When the governor and state legislative leaders consider shifting some of the state debt onto local governments by forcing them to pay a greater share of Medicaid costs, they should look beyond the actual numbers.
They should look beyond the cries from county officials about how unfair that would be.
They should look past the fact that the local governments have no authority to control Medicaid expenses and therefore no way to assist the state in reducing the spiraling costs of the program.
They need to look beyond all that and think about what that shift would mean to taxpayers and to the state’s future.
Gov. Andrew Cuomo’s plan, according to City & State New York, would have counties limit property tax growth to 2% and Medicaid spending to 3% growth annually.
Local governments that exceed the property tax cap would be required to pay for all local Medicaid spending growth from the prior year, even if they’ve stayed within the 3% Medicaid spending cap, the site reports.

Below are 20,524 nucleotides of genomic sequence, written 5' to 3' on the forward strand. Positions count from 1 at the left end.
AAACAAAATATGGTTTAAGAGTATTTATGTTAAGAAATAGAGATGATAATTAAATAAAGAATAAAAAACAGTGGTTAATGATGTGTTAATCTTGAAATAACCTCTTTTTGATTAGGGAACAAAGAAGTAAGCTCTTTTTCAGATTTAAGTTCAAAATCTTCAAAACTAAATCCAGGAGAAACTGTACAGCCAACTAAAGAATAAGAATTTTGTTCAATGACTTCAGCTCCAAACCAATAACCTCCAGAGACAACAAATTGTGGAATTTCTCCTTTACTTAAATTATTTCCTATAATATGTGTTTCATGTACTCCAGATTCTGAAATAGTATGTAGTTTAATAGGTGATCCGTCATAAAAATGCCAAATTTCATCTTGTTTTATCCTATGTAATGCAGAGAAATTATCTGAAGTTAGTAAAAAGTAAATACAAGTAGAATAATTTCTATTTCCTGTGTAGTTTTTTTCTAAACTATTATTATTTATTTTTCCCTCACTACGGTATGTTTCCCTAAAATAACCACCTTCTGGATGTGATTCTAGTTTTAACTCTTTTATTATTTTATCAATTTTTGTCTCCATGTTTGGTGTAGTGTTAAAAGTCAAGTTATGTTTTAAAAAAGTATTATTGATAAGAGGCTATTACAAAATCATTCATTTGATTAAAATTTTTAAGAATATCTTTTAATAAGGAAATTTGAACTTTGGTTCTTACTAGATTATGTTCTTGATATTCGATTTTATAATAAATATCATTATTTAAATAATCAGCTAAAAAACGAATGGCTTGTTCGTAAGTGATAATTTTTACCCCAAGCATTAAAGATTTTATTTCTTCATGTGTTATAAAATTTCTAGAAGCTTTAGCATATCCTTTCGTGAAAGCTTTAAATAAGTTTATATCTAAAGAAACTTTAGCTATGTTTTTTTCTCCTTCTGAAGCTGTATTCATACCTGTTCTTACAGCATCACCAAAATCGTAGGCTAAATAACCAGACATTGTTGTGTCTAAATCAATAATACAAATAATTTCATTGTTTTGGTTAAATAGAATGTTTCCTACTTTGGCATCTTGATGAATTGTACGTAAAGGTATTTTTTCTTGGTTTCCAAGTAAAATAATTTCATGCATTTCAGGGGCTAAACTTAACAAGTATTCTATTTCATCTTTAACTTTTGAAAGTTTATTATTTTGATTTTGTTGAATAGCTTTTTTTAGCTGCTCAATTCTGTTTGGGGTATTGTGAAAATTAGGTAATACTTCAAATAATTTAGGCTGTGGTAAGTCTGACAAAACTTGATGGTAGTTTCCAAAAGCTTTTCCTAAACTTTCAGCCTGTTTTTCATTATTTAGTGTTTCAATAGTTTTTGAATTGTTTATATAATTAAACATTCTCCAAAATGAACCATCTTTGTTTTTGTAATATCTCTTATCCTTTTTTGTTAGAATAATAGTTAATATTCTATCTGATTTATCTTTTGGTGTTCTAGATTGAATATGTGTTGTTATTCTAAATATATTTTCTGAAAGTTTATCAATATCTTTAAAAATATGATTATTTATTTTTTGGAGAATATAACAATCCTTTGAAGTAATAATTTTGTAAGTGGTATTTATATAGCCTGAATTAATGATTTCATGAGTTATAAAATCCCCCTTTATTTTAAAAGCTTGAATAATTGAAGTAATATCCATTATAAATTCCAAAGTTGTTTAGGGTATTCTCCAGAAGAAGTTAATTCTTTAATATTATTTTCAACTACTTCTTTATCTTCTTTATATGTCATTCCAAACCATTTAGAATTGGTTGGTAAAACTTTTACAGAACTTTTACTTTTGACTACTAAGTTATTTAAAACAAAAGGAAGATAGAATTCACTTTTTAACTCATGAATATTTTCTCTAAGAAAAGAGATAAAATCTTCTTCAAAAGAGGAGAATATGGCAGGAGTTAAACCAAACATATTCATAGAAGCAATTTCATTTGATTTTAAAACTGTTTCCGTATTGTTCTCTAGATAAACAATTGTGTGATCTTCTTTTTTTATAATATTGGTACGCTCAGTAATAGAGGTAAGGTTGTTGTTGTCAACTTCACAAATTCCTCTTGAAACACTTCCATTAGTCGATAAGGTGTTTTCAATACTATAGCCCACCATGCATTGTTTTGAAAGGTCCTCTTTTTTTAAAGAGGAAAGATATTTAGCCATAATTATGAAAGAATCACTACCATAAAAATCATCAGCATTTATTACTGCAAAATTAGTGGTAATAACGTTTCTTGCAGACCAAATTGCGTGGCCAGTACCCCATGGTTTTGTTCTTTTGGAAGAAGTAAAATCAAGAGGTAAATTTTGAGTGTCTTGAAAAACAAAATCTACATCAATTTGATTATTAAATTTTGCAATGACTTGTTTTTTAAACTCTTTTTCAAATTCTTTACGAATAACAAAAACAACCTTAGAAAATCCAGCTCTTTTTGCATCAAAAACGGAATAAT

Governments that stay within the property tax cap but exceed the Medicaid spending threshold would be required to pay for any growth over 3%.
When New Yorkers talk about why they leave this state more than any other state’s residents, they focus on taxes.
And the taxes that most directly effect most people, the taxes that people calculate their household budgets on, are local property taxes.
And when they consider living in New York vs. somewhere else, they look at what they’re getting for their money.
If the state shifts more of the burden of Medicaid onto local governments, those governments will be forced to cut local services to balance their budgets.
It might mean paving or repairing fewer miles of roads. (Few issues get people more riled up than potholes.)
Local governments will have less money to spend fixing sidewalks and maintaining parks. They might be forced to raise the price of trash disposal or cut back on home health care for the sick and elderly.
They might have to lay off staff, which will make dealing with government more time-consuming and frustrating. They might have to cut back on their contributions to fire, police and emergency services.
Every extra burden placed by the state on local governments has a direct impact on state residents and their overall satisfaction about living in New York.
Instead of fixing the problems that caused Medicaid costs to explode, the state wants to push the costs onto local governments to balance its budget.
That will only just add to the dissatisfaction and frustration New Yorkers already feel, and make a bigger, long-term problem even worse.